Chef Nikki Is the Cannabis Alchemist

Celeb chef mixes science and flavor to create cannabis comfort food

“A lot of people don’t realize that when you're including plant medicine in food, using scientific calculations, that is alchemy,” says chef Nikki Steward. “[My business] is called ‘The High-End Affair,’ but it’s high-end alchemy as well.”

Most widely known as Dave Chappelle’s personal chef, Steward was first driven toward a science career – she wanted to be a neuroscientist until the advisor explained medical residency – before landing on pharmaceutical sciences. She majored, graduated, and then worked in that space before having an epiphany: “I literally had a moment where I was like ‘This is whack!’ There has got to be something that invigorates me. I actually didn't realize I was a creative person.” At age 27, she switched gears and went into food, saying, “It was a shock to some, but others got it. I sold cheesecakes in college, but back then they were infused with Baileys, Kahlua, whatever I could get. I always had a thing for cooking.”

Steward learned to cook spending time with her grandmother in the kitchen. “Everything tasted so good, and that piqued my interest in understanding flavors,” says Steward. “So I kinda pulled from that inspo and started cooking quietly, inviting people over for dinner parties. I had a dinner party series around True Blood – that was kinda my thing, doing food themes.”

Chef Nikki’s early culinary training included studying under many great chefs, some with James Beard awards, some with Michelin stars; an extended stay in Thailand; and positions up and down the line. “That was when I understood myself as creative,” she says. “I have a very scientific mind but creating in the kitchen allows me a different freedom of expression.” Still, the grueling 16-hour days of executive chef work weren’t too different from the long pharmaceutical hours, and Steward, once again trying to find her niche, happened upon the world of culinary cannabis.

She had quite an entry point: Her very first cannabis dinner was for Snoop’s media company, Mary Jane, for 6-8 tapas-style courses for about 250 people. If you, like everyone else she’s told this story to, ask how the hell anyone gets a gig like that, let alone as their first foray into the cannabis space, she grins and says, “Ohio.” The Ohio State Buckeye stayed in Ohio partly because that’s where Chappelle lives.

So how does one properly dose people, especially at a Snoop party, ensuring they stay balanced and have a great experience? Science and math, two of her well-honed skill sets. She adds, “It’s hard to oversee adults and keep them from overconsuming because they are adults, but I wanted to make sure I set the standard and tone for what these types of events look and feel like. So I tapped into my pharmaceutical bag and remembered [how to calculate it].”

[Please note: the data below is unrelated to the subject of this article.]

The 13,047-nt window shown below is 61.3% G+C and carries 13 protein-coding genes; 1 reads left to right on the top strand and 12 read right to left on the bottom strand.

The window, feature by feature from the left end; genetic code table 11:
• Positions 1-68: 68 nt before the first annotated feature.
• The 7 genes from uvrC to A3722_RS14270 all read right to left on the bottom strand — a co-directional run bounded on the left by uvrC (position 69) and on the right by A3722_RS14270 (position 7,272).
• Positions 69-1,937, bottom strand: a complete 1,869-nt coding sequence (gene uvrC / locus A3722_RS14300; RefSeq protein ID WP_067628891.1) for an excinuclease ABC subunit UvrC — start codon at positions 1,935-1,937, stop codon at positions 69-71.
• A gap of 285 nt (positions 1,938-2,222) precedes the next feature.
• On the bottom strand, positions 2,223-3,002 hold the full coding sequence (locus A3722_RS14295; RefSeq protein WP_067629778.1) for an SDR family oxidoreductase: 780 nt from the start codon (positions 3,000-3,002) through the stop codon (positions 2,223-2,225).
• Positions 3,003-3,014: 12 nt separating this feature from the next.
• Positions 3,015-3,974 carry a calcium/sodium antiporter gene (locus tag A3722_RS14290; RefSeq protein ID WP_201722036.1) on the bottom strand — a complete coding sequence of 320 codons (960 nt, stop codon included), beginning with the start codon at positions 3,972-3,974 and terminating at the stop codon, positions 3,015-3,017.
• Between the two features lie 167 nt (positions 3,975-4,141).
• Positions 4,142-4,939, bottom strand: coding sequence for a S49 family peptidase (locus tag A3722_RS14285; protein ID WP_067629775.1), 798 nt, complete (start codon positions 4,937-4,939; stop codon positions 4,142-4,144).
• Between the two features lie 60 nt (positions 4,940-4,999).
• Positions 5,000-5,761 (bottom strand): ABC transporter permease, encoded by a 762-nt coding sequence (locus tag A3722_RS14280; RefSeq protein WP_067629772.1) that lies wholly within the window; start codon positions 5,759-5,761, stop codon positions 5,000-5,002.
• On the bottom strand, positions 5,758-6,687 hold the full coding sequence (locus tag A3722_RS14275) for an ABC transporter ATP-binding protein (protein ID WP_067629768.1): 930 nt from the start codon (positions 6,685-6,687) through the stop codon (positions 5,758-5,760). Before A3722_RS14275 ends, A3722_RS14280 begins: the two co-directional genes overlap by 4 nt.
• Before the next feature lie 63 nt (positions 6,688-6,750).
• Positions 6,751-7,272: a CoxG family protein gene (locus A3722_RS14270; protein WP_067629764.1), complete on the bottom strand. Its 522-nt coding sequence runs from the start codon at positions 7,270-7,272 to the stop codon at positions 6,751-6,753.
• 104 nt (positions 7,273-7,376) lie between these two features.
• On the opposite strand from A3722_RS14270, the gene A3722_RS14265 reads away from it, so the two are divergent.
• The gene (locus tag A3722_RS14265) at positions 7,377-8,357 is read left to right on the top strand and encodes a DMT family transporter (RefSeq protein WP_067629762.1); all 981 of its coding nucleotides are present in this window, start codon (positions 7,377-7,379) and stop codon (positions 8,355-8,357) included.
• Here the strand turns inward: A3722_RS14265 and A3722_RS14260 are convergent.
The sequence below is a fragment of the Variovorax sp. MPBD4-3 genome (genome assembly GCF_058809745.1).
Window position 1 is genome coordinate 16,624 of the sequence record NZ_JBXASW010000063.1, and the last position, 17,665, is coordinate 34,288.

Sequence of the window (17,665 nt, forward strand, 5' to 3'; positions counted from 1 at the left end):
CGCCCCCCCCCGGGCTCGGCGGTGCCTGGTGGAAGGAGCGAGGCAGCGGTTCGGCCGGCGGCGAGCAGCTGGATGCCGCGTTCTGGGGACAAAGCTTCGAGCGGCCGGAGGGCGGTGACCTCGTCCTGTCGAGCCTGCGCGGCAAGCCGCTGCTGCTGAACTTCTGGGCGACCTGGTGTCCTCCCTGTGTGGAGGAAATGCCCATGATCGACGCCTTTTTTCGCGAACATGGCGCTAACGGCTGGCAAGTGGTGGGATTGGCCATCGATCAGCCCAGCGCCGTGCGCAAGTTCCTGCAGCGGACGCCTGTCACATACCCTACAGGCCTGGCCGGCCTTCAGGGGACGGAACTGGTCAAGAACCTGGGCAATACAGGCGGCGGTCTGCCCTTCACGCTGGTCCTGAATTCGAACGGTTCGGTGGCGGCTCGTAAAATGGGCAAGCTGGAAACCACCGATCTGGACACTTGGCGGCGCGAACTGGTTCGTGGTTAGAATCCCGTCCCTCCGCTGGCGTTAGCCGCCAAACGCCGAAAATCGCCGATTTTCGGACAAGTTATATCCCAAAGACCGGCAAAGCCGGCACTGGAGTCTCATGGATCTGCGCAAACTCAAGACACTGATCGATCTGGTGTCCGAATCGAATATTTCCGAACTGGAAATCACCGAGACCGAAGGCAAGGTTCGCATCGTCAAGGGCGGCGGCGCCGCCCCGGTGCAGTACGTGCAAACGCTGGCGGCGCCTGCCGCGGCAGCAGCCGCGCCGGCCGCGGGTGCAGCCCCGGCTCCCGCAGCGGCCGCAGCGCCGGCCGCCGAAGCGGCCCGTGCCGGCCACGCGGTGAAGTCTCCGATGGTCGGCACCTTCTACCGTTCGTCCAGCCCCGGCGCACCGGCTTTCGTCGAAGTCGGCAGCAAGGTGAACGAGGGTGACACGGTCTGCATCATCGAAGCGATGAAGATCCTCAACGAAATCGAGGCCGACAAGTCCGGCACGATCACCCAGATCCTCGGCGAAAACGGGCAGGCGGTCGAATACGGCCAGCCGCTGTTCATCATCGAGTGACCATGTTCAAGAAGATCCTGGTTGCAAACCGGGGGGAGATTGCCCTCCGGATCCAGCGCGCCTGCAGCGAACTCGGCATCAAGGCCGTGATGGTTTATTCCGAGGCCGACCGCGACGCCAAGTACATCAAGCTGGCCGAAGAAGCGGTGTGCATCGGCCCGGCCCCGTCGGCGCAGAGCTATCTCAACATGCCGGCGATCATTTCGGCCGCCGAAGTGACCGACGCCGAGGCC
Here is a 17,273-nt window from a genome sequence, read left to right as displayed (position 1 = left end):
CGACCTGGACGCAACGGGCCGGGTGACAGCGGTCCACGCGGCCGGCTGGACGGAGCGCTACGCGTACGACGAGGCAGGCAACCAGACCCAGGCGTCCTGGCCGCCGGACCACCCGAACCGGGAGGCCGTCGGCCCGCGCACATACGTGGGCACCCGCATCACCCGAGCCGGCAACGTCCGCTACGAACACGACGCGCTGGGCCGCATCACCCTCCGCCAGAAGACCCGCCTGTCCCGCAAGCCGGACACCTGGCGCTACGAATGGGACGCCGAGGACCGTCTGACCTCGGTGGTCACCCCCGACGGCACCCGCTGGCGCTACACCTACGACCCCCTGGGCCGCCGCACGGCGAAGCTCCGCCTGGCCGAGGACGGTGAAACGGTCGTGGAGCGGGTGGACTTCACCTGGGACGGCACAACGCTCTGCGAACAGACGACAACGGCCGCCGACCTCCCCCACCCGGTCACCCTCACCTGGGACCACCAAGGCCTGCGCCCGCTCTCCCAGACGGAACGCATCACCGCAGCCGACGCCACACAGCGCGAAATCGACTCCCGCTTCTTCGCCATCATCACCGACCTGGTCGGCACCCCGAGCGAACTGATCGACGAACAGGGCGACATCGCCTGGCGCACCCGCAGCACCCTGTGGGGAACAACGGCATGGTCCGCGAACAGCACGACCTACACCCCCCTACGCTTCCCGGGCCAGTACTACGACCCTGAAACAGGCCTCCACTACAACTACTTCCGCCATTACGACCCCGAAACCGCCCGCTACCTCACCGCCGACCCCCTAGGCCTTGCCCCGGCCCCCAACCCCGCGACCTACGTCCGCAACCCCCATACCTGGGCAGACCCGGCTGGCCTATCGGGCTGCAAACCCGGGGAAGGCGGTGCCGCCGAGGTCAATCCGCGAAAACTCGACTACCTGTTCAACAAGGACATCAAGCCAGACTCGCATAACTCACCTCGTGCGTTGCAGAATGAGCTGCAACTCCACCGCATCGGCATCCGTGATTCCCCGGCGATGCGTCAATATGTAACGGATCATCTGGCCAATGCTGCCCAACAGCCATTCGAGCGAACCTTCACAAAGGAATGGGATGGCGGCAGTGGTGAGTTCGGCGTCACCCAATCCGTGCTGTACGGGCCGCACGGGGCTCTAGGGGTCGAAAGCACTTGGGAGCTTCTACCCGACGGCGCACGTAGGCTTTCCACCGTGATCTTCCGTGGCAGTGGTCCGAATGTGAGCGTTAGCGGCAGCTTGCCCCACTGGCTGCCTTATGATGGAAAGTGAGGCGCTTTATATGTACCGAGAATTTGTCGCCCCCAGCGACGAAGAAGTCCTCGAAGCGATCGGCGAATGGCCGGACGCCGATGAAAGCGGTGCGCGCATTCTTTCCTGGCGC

As Chef Nikki’s work gained celebrity fans, she and her partner created The High-End Affair, which touts “infused culinary entertainment at its best.” Her team travels the world producing grand cannabis culinary experiences, and their next stop is Austin on Monday, March 14 for “In The Mix : A High-End Affair Experience with Celebrity Chef Nikki Steward.” It’s a sit-down multi-course dinner. “That's where we start – this is a good intro to the space.”

Monday’s event is an excellent networking opportunity for anyone in Austin who is interested in cannabis to get together and get to know each other, she says. “The thing about doing this in a place like Austin is that cannabis culture is really starting to develop and everyone is finding their space and their way. And the only way we're gonna get Texas to be a med or rec state is to get more people together and for more people to identify themselves [as willing to help].”

“I don’t want to eat an entire meal where all you taste is one note, weed, weed, weed. There’s a lot of science that goes into what I’m doing. This is a different level of molecular gastronomy.”

The High-End Affair takes safety, and privacy, very seriously. Attendees don’t find out the location of the event until the ticket is purchased and an NDA is signed; a “no phone” policy ensures guests feel comfortable and fully immersed; and the video- and photographers are strategic in their shots, focusing mostly on the food. Steward explains, “We are very mindful of that because there are times in different cities where we have members of Congress. We have definitely had people from various facets of the government. [That is] very hopeful and it's always good stories. Like, ‘Oh my god, I got to smoke a blunt with my Senator!’ But you know, more people consume cannabis than you think. More people who are into wellness and plant medicine and health and healing their bodies are larger consumers of cannabis than alcohol and so we are never surprised by the people who show up. We welcome everyone.”

Regardless of experience level, from barely curious to 100-milligrams-per-day folks, they’ve got you. The upcoming Austin event has a “lightweight” category and there are lifeguards – highly trained staff – on duty. She says, “We have a lot of safety measures in place, just to keep you from overconsuming. Or if you do over-consume, we can bring you back to balance. We’re playing with the chemistry of your body, so it's a balancing act.”